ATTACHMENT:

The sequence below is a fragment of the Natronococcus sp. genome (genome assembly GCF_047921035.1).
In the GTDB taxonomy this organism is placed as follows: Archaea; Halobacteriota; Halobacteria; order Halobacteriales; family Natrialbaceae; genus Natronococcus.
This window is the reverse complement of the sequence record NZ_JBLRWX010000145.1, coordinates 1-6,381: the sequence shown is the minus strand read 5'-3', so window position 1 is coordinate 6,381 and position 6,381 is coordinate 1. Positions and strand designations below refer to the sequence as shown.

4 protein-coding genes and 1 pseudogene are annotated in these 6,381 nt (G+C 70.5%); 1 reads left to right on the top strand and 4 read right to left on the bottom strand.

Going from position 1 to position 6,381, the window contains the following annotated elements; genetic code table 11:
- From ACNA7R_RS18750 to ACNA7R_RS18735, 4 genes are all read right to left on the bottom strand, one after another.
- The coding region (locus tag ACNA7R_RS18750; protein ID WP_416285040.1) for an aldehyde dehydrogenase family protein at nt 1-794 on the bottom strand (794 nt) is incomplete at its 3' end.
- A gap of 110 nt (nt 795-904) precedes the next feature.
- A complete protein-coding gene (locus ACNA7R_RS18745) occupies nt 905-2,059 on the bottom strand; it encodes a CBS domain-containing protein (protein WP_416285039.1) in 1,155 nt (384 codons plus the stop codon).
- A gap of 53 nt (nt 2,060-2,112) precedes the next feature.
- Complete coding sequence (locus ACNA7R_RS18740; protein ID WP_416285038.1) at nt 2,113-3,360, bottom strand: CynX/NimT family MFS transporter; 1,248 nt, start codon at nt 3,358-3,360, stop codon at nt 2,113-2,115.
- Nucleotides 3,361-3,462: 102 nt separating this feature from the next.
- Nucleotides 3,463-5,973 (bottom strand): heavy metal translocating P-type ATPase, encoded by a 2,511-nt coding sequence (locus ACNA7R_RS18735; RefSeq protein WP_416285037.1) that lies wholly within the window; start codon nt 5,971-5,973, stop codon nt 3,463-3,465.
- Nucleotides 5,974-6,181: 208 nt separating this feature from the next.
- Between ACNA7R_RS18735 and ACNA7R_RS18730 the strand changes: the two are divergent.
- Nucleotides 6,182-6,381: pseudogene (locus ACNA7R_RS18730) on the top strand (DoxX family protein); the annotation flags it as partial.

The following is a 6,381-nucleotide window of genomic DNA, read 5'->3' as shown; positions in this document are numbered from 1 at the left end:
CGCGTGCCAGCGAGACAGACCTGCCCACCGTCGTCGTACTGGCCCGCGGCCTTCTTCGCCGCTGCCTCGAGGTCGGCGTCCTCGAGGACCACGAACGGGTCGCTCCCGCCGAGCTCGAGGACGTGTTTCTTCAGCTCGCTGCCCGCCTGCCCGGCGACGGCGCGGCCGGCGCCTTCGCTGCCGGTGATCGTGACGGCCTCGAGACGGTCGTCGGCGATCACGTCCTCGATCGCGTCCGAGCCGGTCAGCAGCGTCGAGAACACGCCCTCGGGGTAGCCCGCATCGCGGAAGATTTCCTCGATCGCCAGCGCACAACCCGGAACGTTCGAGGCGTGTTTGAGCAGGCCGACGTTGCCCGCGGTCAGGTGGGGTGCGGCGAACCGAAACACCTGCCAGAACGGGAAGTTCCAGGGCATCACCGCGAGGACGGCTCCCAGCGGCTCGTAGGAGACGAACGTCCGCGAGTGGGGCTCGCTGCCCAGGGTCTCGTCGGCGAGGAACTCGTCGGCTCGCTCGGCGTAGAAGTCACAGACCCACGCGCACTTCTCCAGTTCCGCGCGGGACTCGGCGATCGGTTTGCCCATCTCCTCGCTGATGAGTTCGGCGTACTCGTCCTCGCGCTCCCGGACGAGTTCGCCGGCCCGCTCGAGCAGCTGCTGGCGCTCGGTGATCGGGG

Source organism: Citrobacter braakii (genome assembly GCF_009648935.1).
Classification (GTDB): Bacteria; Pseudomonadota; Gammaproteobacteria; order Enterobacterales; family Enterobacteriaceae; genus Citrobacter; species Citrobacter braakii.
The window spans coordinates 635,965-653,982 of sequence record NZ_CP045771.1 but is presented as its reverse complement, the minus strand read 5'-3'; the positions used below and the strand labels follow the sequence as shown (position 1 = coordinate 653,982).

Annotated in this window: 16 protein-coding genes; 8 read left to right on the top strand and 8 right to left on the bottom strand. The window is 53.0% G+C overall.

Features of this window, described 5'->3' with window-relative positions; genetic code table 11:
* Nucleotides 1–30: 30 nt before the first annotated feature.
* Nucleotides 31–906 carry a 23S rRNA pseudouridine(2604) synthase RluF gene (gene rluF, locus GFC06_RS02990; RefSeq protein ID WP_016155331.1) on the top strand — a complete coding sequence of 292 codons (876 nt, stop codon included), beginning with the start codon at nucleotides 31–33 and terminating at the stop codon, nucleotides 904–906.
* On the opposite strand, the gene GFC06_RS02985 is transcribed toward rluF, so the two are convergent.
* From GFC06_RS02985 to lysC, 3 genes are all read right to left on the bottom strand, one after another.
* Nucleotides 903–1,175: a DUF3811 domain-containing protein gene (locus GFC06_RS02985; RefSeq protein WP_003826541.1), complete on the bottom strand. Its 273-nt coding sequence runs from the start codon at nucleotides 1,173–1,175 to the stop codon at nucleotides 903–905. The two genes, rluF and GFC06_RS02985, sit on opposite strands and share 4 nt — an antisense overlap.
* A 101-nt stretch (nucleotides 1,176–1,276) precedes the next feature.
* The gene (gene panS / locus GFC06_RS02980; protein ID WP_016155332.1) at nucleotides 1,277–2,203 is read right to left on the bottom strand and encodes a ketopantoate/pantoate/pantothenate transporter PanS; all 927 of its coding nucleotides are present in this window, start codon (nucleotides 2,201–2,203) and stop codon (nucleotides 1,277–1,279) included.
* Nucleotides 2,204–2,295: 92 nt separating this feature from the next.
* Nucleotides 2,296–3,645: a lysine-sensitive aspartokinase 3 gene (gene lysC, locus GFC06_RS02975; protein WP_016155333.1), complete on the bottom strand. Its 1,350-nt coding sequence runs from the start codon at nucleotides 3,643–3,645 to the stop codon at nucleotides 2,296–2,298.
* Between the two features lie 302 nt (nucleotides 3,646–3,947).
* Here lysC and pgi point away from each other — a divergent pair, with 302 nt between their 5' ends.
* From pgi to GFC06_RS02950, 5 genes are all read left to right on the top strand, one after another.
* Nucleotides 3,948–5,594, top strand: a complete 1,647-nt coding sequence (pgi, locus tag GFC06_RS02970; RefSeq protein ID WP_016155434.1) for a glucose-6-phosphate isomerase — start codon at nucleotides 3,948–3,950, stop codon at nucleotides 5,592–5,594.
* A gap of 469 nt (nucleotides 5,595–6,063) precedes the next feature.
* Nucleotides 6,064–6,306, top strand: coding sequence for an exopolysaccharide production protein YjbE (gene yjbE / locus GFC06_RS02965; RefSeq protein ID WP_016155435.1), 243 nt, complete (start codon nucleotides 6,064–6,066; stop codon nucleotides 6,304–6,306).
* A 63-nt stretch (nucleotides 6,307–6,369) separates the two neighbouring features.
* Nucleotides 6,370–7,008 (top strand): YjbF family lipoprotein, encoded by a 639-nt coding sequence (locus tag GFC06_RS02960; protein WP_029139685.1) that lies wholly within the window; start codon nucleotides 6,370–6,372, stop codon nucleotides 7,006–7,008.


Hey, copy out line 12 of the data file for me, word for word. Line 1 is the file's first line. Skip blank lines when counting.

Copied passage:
- Nucleotides 3,361-3,462: 102 nt separating this feature from the next.